This is a hard topic. But given the news cycle and numerous people sharing their own experiences via social media, as well as my own personal experience, I feel compelled to bring it up.

Children with disabilities are three times more likely to be victims of rape or sexual assault than children without disabilities. Victims of assault are more likely to commit crimes. Every nine minutes an adult with a disability is sexually assaulted or raped. Rape and sexual assault — no matter if the victim is a person with or without a disability — is #NotOK.

I know this personally. When I was 12-years-old, due to my dyslexia, I could not really read or write. I had stopped growing, so I was already 5’10 and looked a lot older than my actual age. But I was illiterate. People called me “stupid,” “idiot,” “lazy,” “disappointing” and worse. Beginning in elementary school, I was bullied physically and verbally at school. When I was 12-years-old, I trusted someone at school who made me feel “accepted” and special. I wound up getting raped.

I blamed myself and did not report it at the time. For decades I did not discuss it. Like many other people, I was touched or grabbed in public, once on a bus and another time on a subway. For many years, I worked to help crisis centers, but did not go public with my own story. But it is far too common to stay silent. And all this press coverage is triggering a lot of feelings in a lot of people who this happened to as well. Rape and sexual assault is a lot more common than most people think. It happens to children, women and men.

If you or someone you care about needs to talk about their experience with someone, and you live in the United States, contact www.RAINN.org or call them at 1-800-565-HOPE. That’s 1-800-565-4673. Their website is screen reader accessible and they are completely set up to accommodate and serve people who are hearing impaired. If you live in Israel contact the rape crisis centers there.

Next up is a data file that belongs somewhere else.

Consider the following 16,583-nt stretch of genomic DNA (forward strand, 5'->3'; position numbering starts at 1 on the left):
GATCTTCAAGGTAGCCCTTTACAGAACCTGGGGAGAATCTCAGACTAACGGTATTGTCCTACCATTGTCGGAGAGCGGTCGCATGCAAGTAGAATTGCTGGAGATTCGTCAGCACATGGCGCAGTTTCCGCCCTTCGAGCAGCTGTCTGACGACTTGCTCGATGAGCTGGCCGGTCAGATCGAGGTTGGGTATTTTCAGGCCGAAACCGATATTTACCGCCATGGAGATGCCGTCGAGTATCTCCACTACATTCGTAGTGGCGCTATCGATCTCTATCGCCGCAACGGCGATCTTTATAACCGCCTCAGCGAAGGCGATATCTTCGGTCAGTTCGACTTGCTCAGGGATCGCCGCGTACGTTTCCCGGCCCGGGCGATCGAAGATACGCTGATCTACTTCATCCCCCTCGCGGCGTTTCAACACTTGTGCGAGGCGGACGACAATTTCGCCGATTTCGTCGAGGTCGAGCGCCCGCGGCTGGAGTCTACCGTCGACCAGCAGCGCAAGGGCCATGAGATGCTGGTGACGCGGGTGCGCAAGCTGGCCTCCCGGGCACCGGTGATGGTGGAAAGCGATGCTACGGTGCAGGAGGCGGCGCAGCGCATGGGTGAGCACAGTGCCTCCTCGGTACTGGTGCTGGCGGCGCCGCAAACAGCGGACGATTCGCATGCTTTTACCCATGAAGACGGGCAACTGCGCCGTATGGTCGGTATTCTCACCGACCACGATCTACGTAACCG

If you or a loved one is thinking of committing suicide and they live in the US, call a free national suicide prevention hotline at 1-800-273-8255. If you live in Israel you can contact suicide.com.

If you live in the United States and are looking for political candidates who care about these issues, questions 10 and 11 of our nonpartisan candidate questionnaires specifically address these issues. See where candidates for president, governor and senate stand on these issues here: #PwDsVote 2016 Disability Questionnaire Responses.

We addressed these issues in our landmark report, Disability & Criminal Justice Reform: Keys to Success. It is vital that our leaders around the country address these issues immediately.

You are not alone.

P.S. Read the links below to see what the candidates are saying on these issues. RespectAbility and TheRespectAbilityReport are nonpartisan and do not endorse candidates. The questionnaire is purely for educational purposes.

State Gubernatorial Candidate View Full Answers
Delaware Colin Bonini (R) http://bit.ly/PwDsVoteBonini
Missouri Chris Koster (D) http://bit.ly/PwDsVoteKoster
Montana Greg Gianforte (R) http://bit.ly/PwDsVoteGianforte
New Hampshire
(lost primary)
Derek Dextraze (D) http://bit.ly/PwDsVoteDextraze
Oregon Bud Pierce (R) http://bit.ly/PwDsVotePierce
Utah Mike Weinholtz (D) http://bit.ly/PwDsVoteWeinholtz
Vermont Sue Minter (D) http://bit.ly/PwDsVoteMinter
Vermont Phil Scott (R) http://bit.ly/PwDsVoteScott
Washington Bill Bryant (R) http://bit.ly/PwDsVoteBryant